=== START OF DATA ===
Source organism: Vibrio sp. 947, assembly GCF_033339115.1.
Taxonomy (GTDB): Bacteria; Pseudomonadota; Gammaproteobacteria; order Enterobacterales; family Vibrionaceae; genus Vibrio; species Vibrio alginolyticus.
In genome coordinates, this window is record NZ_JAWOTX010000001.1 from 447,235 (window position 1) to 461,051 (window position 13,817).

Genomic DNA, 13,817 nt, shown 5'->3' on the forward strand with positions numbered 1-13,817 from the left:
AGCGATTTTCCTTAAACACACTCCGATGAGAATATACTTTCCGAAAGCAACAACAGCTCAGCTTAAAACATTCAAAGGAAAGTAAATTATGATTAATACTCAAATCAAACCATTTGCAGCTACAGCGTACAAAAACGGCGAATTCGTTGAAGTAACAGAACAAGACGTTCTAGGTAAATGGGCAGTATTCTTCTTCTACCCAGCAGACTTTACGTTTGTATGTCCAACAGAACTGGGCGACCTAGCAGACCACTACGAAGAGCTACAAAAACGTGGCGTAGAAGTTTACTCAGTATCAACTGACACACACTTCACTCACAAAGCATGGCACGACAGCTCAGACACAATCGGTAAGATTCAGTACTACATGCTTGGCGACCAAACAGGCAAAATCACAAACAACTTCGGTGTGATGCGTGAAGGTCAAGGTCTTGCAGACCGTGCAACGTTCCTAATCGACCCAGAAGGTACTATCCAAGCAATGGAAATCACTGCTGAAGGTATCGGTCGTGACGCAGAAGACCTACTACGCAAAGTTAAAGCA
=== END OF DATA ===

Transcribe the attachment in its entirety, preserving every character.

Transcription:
Source organism: Vibrio sp. 947, assembly GCF_033339115.1.
Taxonomy (GTDB): Bacteria; Pseudomonadota; Gammaproteobacteria; order Enterobacterales; family Vibrionaceae; genus Vibrio; species Vibrio alginolyticus.
In genome coordinates, this window is record NZ_JAWOTX010000001.1 from 447,235 (window position 1) to 461,051 (window position 13,817).

Genomic DNA, 13,817 nt, shown 5'->3' on the forward strand with positions numbered 1-13,817 from the left:
AGCGATTTTCCTTAAACACACTCCGATGAGAATATACTTTCCGAAAGCAACAACAGCTCAGCTTAAAACATTCAAAGGAAAGTAAATTATGATTAATACTCAAATCAAACCATTTGCAGCTACAGCGTACAAAAACGGCGAATTCGTTGAAGTAACAGAACAAGACGTTCTAGGTAAATGGGCAGTATTCTTCTTCTACCCAGCAGACTTTACGTTTGTATGTCCAACAGAACTGGGCGACCTAGCAGACCACTACGAAGAGCTACAAAAACGTGGCGTAGAAGTTTACTCAGTATCAACTGACACACACTTCACTCACAAAGCATGGCACGACAGCTCAGACACAATCGGTAAGATTCAGTACTACATGCTTGGCGACCAAACAGGCAAAATCACAAACAACTTCGGTGTGATGCGTGAAGGTCAAGGTCTTGCAGACCGTGCAACGTTCCTAATCGACCCAGAAGGTACTATCCAAGCAATGGAAATCACTGCTGAAGGTATCGGTCGTGACGCAGAAGACCTACTACGCAAAGTTAAAGCA